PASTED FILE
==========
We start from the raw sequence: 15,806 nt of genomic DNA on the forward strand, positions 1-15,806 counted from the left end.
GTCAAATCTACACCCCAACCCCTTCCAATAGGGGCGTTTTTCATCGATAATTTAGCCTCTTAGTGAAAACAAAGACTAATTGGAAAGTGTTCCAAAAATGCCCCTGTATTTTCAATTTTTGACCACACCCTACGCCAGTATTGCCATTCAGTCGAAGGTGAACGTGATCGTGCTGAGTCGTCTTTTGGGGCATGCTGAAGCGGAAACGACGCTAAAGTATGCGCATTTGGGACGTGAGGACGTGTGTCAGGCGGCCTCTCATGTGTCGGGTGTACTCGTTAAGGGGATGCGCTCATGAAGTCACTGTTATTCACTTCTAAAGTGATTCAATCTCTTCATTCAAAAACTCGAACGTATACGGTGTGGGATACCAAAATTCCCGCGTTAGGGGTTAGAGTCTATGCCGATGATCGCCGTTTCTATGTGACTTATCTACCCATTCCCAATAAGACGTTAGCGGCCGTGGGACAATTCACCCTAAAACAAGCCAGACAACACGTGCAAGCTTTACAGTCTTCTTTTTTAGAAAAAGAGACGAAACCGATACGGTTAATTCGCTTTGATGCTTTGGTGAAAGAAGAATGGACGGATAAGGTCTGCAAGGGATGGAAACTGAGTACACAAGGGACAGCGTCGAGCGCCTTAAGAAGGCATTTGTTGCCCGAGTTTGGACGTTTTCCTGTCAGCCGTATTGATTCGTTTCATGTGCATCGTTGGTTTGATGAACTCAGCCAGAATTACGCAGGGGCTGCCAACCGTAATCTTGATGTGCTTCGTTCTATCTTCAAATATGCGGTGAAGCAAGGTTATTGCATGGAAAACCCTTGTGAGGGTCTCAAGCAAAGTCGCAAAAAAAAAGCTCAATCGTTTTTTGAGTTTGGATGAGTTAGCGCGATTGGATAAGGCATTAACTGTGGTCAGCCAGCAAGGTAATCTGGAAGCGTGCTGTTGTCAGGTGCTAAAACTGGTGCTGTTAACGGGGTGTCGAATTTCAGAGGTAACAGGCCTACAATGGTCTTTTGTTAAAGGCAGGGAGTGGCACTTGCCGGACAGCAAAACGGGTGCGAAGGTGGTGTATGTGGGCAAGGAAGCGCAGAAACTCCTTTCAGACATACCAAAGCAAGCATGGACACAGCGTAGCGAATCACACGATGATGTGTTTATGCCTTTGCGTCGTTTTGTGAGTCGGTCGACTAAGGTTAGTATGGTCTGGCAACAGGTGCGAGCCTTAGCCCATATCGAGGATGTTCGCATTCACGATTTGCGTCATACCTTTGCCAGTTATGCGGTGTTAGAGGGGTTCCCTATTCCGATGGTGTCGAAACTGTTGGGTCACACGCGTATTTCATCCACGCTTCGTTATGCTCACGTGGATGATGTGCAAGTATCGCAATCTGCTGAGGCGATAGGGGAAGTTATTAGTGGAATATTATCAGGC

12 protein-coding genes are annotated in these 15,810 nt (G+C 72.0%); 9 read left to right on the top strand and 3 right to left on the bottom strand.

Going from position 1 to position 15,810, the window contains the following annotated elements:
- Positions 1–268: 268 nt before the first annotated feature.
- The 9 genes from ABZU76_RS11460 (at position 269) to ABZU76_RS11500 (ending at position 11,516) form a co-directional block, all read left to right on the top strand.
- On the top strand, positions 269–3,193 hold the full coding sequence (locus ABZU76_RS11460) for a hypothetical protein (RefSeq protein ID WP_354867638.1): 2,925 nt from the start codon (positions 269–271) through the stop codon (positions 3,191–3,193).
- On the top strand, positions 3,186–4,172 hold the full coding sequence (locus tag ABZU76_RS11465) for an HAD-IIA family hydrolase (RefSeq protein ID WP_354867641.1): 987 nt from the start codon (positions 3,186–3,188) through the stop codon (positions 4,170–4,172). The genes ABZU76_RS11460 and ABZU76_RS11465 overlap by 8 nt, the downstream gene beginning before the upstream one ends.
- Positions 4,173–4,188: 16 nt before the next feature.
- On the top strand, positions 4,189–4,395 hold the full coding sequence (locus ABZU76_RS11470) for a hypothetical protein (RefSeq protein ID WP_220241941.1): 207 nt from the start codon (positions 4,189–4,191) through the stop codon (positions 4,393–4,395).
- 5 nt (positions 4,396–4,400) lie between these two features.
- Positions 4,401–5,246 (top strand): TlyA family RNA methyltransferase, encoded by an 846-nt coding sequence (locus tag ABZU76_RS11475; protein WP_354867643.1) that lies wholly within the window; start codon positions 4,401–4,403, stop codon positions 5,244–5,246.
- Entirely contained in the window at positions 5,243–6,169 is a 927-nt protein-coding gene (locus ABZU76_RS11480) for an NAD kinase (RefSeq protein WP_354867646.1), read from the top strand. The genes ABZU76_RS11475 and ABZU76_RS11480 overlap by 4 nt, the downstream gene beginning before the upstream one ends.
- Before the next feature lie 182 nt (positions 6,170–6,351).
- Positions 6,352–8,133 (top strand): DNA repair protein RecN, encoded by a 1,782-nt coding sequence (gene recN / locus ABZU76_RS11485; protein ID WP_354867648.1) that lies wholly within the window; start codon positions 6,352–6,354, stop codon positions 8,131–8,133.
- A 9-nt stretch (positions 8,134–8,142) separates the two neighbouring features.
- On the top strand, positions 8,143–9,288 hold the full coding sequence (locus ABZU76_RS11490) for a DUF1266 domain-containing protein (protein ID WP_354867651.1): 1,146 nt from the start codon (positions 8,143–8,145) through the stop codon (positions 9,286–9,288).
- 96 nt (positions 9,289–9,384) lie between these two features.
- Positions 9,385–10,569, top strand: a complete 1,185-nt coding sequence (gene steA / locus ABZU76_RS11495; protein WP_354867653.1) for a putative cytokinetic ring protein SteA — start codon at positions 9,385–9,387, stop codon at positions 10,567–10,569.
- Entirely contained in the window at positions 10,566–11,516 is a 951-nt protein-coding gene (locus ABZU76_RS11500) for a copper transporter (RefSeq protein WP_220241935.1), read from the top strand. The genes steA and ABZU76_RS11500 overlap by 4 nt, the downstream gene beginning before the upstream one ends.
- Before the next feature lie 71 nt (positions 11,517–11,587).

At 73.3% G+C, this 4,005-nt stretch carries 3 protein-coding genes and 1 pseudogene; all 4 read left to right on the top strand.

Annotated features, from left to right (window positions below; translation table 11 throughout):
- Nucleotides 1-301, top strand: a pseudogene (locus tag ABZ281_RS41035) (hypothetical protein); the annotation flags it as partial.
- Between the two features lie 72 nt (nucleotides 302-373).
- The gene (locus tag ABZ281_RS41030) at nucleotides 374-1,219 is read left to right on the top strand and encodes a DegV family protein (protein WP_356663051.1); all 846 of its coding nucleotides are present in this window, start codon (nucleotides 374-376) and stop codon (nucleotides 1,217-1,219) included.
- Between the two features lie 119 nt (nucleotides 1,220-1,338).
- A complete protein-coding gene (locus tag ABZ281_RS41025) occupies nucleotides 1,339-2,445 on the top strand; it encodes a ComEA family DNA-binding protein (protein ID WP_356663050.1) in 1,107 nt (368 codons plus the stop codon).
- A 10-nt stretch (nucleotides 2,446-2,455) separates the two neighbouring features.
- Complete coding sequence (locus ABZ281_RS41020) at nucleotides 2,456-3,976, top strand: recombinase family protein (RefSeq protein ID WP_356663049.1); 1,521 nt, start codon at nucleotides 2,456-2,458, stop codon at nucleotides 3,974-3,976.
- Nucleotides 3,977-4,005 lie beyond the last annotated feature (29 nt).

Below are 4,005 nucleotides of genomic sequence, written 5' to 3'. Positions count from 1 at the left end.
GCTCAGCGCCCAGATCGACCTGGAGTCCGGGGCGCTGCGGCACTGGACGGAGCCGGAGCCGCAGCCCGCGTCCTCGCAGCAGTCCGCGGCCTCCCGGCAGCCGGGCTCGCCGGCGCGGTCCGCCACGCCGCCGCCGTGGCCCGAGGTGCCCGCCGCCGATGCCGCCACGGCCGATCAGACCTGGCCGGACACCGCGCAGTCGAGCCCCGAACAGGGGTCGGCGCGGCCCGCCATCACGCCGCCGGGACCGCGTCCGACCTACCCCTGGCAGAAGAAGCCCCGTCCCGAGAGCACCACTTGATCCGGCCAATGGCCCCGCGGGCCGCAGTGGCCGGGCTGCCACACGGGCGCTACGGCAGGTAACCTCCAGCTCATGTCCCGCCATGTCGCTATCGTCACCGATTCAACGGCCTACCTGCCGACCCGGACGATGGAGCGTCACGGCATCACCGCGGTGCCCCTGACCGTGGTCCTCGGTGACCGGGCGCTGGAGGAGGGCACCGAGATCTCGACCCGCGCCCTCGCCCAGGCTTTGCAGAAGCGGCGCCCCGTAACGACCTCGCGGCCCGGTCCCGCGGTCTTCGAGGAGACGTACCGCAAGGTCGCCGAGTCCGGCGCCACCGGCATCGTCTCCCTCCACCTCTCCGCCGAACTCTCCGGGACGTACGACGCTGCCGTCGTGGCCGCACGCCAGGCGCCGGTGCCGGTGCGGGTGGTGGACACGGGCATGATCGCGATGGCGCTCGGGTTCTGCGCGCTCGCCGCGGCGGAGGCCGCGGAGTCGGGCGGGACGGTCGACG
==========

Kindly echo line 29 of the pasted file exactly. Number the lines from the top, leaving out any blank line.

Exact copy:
- A 10-nt stretch (nucleotides 2,446-2,455) separates the two neighbouring features.